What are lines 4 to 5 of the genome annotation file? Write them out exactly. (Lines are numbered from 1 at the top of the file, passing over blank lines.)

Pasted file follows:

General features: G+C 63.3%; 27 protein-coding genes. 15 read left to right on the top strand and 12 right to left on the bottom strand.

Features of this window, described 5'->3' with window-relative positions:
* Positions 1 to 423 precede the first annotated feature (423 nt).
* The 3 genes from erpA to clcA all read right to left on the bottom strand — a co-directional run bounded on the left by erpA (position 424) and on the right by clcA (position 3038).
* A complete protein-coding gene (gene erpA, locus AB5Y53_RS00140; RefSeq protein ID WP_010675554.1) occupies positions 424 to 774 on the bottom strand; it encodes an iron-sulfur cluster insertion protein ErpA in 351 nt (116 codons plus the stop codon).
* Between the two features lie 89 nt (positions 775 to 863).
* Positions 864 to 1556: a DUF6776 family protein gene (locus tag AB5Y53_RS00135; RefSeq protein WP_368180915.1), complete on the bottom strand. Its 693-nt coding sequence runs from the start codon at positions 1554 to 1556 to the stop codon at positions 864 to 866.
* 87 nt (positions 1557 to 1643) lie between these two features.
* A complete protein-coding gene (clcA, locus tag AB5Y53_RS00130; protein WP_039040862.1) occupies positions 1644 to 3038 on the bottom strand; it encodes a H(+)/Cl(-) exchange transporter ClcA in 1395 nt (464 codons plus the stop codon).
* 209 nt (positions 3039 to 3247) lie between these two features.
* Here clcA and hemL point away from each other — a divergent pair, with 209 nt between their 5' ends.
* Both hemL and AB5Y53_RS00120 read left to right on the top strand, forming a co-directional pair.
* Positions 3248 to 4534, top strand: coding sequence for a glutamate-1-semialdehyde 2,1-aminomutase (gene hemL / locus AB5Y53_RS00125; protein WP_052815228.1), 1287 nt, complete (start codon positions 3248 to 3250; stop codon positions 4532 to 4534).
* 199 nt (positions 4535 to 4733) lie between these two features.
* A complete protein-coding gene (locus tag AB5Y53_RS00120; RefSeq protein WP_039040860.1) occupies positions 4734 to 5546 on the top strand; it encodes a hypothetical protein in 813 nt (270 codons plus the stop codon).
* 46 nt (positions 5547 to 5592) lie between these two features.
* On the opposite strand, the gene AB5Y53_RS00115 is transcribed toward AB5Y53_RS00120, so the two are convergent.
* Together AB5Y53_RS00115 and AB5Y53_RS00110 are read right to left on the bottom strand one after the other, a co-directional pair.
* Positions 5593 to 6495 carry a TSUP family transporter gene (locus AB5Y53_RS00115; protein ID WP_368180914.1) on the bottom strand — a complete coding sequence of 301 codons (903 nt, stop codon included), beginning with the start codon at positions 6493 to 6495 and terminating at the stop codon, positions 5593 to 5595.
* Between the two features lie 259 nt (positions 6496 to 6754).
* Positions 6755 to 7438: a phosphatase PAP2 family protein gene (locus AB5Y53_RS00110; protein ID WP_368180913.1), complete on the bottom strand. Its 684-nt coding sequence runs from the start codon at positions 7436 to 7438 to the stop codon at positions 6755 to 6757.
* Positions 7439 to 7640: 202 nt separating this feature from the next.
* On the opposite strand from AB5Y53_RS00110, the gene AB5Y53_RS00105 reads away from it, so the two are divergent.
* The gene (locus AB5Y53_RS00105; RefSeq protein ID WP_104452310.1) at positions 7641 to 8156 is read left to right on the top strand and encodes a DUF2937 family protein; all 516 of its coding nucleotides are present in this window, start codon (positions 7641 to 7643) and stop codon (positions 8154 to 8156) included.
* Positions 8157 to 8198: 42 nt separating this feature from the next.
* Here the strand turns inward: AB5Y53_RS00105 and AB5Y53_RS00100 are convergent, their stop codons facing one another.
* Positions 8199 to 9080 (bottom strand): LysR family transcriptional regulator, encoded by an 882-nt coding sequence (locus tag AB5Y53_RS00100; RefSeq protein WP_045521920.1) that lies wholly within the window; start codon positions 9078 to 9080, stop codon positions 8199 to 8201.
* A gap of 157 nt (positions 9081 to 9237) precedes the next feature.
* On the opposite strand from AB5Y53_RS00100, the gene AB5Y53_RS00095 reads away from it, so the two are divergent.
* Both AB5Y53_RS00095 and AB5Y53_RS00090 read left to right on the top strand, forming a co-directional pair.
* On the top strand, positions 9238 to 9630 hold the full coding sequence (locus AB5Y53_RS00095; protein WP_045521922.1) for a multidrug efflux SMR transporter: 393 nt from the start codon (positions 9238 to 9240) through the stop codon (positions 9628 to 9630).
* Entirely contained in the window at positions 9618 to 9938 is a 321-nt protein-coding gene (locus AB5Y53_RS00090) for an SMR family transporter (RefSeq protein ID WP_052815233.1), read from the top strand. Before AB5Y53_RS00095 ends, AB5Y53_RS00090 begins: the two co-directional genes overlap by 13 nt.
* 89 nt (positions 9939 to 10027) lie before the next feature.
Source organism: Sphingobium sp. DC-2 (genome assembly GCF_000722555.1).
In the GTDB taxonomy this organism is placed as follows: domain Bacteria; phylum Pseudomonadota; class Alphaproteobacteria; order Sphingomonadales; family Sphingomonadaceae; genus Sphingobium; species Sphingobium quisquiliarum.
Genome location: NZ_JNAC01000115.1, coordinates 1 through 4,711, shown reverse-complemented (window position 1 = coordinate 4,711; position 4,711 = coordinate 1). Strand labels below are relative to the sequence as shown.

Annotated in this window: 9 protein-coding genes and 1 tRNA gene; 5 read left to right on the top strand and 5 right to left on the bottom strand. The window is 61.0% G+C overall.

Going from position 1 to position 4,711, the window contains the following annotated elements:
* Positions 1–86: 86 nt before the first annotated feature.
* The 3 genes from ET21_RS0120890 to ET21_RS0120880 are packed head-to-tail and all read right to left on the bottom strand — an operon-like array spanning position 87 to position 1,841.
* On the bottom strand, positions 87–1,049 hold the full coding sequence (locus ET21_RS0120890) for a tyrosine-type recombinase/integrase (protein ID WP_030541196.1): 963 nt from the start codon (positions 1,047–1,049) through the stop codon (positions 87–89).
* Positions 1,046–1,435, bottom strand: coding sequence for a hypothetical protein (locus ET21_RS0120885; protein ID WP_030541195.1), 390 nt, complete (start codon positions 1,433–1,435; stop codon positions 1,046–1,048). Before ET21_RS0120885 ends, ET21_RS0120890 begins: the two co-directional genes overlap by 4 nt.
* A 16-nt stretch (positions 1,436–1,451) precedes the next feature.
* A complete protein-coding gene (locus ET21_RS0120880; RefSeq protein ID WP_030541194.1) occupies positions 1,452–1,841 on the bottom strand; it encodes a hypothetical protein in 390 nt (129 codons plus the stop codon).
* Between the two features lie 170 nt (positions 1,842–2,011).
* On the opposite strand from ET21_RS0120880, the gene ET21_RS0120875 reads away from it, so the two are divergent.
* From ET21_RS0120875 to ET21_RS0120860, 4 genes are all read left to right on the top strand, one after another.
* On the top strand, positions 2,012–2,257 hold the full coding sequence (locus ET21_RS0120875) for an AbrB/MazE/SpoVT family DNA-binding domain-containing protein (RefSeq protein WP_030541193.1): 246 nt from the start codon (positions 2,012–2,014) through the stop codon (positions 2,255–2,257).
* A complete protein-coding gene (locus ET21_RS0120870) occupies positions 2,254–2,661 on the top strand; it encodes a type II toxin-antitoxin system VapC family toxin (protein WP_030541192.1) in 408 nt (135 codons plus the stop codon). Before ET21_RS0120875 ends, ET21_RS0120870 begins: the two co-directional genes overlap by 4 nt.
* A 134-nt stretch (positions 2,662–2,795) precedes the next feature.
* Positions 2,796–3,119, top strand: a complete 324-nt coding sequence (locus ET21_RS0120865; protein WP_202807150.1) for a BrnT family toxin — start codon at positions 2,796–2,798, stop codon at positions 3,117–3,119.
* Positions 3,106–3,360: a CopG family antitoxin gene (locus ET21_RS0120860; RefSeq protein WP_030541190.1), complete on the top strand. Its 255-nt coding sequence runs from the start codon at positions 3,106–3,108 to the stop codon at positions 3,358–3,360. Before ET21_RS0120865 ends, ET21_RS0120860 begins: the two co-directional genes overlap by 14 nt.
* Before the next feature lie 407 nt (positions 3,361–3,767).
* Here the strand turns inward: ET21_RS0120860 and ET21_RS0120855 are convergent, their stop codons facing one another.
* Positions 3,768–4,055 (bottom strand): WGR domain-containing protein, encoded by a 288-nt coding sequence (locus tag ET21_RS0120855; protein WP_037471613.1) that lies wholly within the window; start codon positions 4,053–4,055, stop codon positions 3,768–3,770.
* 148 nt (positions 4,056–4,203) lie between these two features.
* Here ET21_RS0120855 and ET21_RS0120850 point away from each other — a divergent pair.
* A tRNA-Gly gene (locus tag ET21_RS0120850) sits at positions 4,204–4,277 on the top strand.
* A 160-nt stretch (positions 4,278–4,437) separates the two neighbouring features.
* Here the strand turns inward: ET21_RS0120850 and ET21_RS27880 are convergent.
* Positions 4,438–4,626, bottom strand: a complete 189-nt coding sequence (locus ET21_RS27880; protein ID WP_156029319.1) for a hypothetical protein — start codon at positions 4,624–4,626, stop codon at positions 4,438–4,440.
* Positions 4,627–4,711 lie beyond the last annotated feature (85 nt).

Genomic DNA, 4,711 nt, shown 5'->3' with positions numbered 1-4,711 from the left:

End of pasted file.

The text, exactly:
* The 3 genes from erpA to clcA all read right to left on the bottom strand — a co-directional run bounded on the left by erpA (position 424) and on the right by clcA (position 3038).
* A complete protein-coding gene (gene erpA, locus AB5Y53_RS00140; RefSeq protein ID WP_010675554.1) occupies positions 424 to 774 on the bottom strand; it encodes an iron-sulfur cluster insertion protein ErpA in 351 nt (116 codons plus the stop codon).